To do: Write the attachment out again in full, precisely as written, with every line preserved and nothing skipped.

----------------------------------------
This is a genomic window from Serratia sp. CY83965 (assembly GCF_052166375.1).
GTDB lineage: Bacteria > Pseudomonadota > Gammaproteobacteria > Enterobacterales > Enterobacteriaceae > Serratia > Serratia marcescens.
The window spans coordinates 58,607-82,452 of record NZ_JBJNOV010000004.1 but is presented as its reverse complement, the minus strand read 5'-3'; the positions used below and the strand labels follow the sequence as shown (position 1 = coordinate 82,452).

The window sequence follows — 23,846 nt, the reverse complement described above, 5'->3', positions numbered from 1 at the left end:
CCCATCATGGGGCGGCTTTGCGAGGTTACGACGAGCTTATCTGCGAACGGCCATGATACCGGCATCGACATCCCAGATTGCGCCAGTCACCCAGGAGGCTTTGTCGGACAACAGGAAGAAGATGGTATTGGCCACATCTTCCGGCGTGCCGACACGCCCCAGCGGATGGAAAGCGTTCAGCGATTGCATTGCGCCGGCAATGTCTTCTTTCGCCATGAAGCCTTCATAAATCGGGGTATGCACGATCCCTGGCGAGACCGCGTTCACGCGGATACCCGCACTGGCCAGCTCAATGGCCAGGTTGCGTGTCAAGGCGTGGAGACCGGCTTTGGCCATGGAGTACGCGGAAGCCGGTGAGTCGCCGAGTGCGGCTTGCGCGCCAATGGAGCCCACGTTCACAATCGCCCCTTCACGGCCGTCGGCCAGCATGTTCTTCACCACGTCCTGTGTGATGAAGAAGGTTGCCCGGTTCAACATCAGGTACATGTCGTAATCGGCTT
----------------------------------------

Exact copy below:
This is a genomic window from Serratia sp. CY83965 (assembly GCF_052166375.1).
GTDB lineage: Bacteria > Pseudomonadota > Gammaproteobacteria > Enterobacterales > Enterobacteriaceae > Serratia > Serratia marcescens.
The window spans coordinates 58,607-82,452 of record NZ_JBJNOV010000004.1 but is presented as its reverse complement, the minus strand read 5'-3'; the positions used below and the strand labels follow the sequence as shown (position 1 = coordinate 82,452).

The window sequence follows — 23,846 nt, the reverse complement described above, 5'->3', positions numbered from 1 at the left end:
CCCATCATGGGGCGGCTTTGCGAGGTTACGACGAGCTTATCTGCGAACGGCCATGATACCGGCATCGACATCCCAGATTGCGCCAGTCACCCAGGAGGCTTTGTCGGACAACAGGAAGAAGATGGTATTGGCCACATCTTCCGGCGTGCCGACACGCCCCAGCGGATGGAAAGCGTTCAGCGATTGCATTGCGCCGGCAATGTCTTCTTTCGCCATGAAGCCTTCATAAATCGGGGTATGCACGATCCCTGGCGAGACCGCGTTCACGCGGATACCCGCACTGGCCAGCTCAATGGCCAGGTTGCGTGTCAAGGCGTGGAGACCGGCTTTGGCCATGGAGTACGCGGAAGCCGGTGAGTCGCCGAGTGCGGCTTGCGCGCCAATGGAGCCCACGTTCACAATCGCCCCTTCACGGCCGTCGGCCAGCATGTTCTTCACCACGTCCTGTGTGATGAAGAAGGTTGCCCGGTTCAACATCAGGTACATGTCGTAATCGGCTT